Of course, another kind of tourism is possible. Some of our best experiences in our two years on the road have been in places with very few tourist sights. The Serbian capital of Belgrade, for example, was a place we had planned to stay in for three days. When we drove across the Sava River and saw the mass of crumbling concrete rising favela-like on the opposite shore, we began to worry that three days was far too long. In the end, we stayed for a month and plan to go back as often as we can.

Belgrade offers very little in terms of tourist attractions. The city has been destroyed more than twenty times in its history, and the twentieth-century confluence of World War II, Brutalist architecture, and NATO bombing ensured that UNESCO-style preservation is a non-starter. But it has an abundance of that “real life” that was so lacking in the center of Tallinn. Innovative design is on show everywhere, from the quirky café interiors to the clothing boutiques to the bars and nightclubs fashioned out of rafts and boats along the banks of the river. In the hulking old Communist blocks, artist cooperatives and gallery spaces have sprung up like colorful weeds through the cracks in a sidewalk. And, most important of all, people in the city are not jaded by the inundations of mass tourism, and so they are quick to speak to outsiders, to tell stories about their lives, to practice their English, to talk about the state of the world. This is the genuine cultural exchange that I find the most rewarding thing about travel, but it can be difficult to achieve in places where human interactions have been commoditized. In places like Belgrade, possibilities are still open that have closed down elsewhere.

We found a similar thing to be true throughout the Balkans. At a restaurant on the shores of Kotor Bay in Montenegro at sunset, we struck up a conversation with a couple of journalists and ended up talking deep into the cold night as dew formed on the table. In Novi Pazar, a small town in the south of Serbia, we paused at a café, considering whether or not to stop, when two electricians who were taking a break between jobs invited us to join them for a coffee. Their English was no better than our Serbian, but we somehow managed to chat warmly for half an hour or so. While visiting a beautiful canyon in Macedonia, we found ourselves making friends with a group of Turks. In the Romani neighborhood in Skopje, a mother invited us into her home for a coffee and a chat with her and invited us to return that evening for dinner with the family. Of course, the Balkan region doesn’t have a monopoly on human kindness. From Norway to Dominica, we’ve seen examples of human nature that provide an inspiring counterpoint to the shabby resentments peddled by many of today’s politicians.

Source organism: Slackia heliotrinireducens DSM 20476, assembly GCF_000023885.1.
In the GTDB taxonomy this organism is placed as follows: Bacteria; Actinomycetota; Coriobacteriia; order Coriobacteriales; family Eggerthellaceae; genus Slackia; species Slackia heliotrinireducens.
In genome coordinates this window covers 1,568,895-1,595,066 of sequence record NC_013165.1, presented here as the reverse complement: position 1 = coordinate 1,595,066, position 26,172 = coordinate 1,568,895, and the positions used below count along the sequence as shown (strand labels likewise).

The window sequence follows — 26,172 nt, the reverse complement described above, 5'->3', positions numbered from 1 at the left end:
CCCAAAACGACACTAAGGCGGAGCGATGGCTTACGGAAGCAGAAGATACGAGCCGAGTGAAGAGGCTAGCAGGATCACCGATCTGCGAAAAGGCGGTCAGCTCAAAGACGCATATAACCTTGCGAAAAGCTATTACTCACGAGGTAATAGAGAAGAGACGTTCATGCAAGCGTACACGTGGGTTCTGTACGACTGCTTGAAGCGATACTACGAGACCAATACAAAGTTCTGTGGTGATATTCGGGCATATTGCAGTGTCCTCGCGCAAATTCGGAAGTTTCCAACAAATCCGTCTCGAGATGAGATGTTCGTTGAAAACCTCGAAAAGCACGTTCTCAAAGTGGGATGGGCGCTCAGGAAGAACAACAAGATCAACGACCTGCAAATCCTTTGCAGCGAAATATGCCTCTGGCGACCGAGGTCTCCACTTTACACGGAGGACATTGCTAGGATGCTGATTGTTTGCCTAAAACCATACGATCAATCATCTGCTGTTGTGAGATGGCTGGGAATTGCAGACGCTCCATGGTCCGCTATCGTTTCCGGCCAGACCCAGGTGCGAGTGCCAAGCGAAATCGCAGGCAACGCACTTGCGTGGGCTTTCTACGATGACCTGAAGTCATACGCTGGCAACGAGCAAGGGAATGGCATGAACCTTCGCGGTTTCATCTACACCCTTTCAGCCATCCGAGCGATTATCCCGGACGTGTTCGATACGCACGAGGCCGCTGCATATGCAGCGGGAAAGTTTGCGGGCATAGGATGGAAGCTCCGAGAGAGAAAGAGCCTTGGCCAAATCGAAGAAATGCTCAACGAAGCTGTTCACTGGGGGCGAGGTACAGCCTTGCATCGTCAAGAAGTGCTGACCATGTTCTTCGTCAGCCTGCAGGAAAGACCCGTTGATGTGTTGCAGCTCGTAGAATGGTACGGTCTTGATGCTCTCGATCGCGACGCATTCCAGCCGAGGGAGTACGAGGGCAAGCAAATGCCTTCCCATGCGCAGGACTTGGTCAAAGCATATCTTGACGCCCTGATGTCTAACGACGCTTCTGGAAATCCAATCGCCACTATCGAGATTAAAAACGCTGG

So perhaps an interesting way to see a country would be to google the “10 Best Places” and then visit the places not mentioned. Skip the capital and visit the less well-known second city. That certainly worked for Estonia, where the second city of Tartu was much more palatable to me than Tallinn. And in Morocco, while places like Marrakech and Fes had the most glamorous sights, the town we most enjoyed spending time in was Oujda, way out in the east near Algeria, a border town on a border that’s been closed for twenty years.

There’s no need to construct elaborate fantasies in places like Oujda and Tartu, because there aren’t many people around to consume them. So what you get instead is normal human life, which to me is infinitely more interesting than people playing dress-up and selling mead. I’ll probably still be visiting the Tallinns of this world, just because I live in hope of being pleasantly surprised, but I’ll be spending more time in the Tartus and Belgrades and Oujdas, where the people are not trying to be anything other than themselves.